Moviegoers’ Chemicals Spike During Suspense Scenes

June 15, 2016
Theater air composition changes based on events in the film.

You might think silencing your cellphone and refraining from talking will make you the perfect, unobtrusive moviegoer. Think again. As you and your fellow audience members react to scenes playing out on the big screen, you release chemical compounds en masse that alter the air around you. This was among the findings of a study of more than 100 screenings of 16 different films in a German cinema, according to an article from Scientific American.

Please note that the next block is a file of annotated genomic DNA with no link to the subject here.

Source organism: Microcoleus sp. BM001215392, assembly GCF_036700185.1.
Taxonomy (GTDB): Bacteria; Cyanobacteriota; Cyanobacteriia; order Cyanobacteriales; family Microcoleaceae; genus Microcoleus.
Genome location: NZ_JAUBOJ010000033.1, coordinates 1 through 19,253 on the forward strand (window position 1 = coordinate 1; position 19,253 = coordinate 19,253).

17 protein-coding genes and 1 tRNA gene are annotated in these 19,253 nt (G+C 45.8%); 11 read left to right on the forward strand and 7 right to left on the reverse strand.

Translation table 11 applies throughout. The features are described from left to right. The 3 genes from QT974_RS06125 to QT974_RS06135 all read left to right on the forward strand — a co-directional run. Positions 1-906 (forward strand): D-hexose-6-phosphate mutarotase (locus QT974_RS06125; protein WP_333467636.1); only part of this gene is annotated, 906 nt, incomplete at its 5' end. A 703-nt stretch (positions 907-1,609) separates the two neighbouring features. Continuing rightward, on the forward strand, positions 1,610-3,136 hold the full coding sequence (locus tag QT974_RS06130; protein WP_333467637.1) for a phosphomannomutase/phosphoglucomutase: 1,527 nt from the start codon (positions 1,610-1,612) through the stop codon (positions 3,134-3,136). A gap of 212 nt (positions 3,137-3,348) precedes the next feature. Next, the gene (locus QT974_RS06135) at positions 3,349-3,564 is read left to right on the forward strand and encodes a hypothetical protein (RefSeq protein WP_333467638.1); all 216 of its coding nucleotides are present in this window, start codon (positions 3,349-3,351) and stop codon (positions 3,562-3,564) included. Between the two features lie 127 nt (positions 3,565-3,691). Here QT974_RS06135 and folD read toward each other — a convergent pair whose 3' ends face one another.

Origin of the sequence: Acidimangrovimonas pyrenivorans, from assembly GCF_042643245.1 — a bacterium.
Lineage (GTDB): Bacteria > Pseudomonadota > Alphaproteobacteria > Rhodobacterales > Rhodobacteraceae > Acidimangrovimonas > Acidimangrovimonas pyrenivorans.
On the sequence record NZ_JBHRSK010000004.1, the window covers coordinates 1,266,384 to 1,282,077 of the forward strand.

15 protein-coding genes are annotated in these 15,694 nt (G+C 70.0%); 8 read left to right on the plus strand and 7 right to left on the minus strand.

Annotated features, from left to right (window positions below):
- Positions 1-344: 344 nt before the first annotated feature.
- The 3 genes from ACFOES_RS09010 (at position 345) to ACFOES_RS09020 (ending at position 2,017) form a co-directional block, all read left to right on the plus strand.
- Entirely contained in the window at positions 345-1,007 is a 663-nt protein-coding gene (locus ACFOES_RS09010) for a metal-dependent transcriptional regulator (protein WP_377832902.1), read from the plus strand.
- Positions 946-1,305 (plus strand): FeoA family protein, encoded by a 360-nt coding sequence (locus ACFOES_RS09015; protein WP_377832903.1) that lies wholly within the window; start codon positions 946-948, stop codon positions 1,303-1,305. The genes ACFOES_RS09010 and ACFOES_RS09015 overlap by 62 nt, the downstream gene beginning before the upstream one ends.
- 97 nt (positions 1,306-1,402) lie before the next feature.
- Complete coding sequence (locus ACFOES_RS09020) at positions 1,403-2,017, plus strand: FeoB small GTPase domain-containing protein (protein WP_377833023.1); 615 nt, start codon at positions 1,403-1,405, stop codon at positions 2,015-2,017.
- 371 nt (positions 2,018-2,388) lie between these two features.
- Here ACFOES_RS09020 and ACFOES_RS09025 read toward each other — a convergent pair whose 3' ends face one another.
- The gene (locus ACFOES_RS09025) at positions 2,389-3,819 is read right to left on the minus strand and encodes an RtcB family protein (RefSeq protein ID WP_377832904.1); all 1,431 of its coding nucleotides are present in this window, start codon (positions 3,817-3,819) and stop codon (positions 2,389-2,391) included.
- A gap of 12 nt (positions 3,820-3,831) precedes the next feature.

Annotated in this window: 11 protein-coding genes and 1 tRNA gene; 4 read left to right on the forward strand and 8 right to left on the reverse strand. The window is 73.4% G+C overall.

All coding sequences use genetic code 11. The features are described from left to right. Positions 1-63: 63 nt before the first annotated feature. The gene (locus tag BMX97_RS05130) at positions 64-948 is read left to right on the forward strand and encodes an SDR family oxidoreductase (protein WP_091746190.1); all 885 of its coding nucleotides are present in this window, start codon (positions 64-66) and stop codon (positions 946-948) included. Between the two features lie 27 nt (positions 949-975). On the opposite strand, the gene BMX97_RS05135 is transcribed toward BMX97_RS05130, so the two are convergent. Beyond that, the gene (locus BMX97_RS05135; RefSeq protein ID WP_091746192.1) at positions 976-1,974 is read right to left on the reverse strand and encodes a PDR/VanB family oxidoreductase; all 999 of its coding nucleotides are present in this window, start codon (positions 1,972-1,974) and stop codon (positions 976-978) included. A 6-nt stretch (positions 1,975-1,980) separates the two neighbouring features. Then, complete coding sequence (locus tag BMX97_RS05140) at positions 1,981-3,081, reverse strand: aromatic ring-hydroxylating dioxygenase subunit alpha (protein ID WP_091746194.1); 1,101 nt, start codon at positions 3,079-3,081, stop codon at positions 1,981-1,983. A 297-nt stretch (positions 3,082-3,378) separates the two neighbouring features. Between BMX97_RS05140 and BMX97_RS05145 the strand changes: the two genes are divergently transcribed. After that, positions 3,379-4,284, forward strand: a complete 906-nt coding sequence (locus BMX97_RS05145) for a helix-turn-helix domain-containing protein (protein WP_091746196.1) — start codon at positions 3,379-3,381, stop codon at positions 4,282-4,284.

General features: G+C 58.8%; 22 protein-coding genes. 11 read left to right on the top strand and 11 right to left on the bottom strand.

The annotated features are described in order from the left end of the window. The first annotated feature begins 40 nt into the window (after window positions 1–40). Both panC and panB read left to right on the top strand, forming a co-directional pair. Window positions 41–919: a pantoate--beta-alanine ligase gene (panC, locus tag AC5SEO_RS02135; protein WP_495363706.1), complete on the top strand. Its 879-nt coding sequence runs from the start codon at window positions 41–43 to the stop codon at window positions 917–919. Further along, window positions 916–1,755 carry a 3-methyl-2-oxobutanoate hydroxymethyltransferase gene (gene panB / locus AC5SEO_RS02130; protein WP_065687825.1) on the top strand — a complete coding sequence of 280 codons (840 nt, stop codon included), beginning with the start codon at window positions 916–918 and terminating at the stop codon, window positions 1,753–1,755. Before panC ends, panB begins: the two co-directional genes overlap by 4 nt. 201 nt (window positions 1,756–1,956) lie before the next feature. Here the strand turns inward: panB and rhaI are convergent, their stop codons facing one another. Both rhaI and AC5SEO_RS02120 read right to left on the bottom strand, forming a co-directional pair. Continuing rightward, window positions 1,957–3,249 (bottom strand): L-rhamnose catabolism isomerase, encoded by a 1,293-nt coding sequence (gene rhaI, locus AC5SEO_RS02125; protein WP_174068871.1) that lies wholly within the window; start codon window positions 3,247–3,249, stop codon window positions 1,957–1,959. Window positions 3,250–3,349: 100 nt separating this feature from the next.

Scientists studied the air composition in the theater as audiences sat down to enjoy films including The Hunger Games 2, Walking with Dinosaurs and The Little Ghost. According to the article, the most significant chemical changes corresponded with suspenseful scenes. Isoprene reportedly spiked during The Hunger Games 2 when the heroine’s dress caught on fire and at the start of the final battle. Chemicals emitted during injury scenes included methanol, acetaldehyde and butadiene, according to the article. A researcher on the project notes that this type of analysis may offer a way to objectively assess audio-visual material among groups of people in advertising or video game design.

Read the entire article here.

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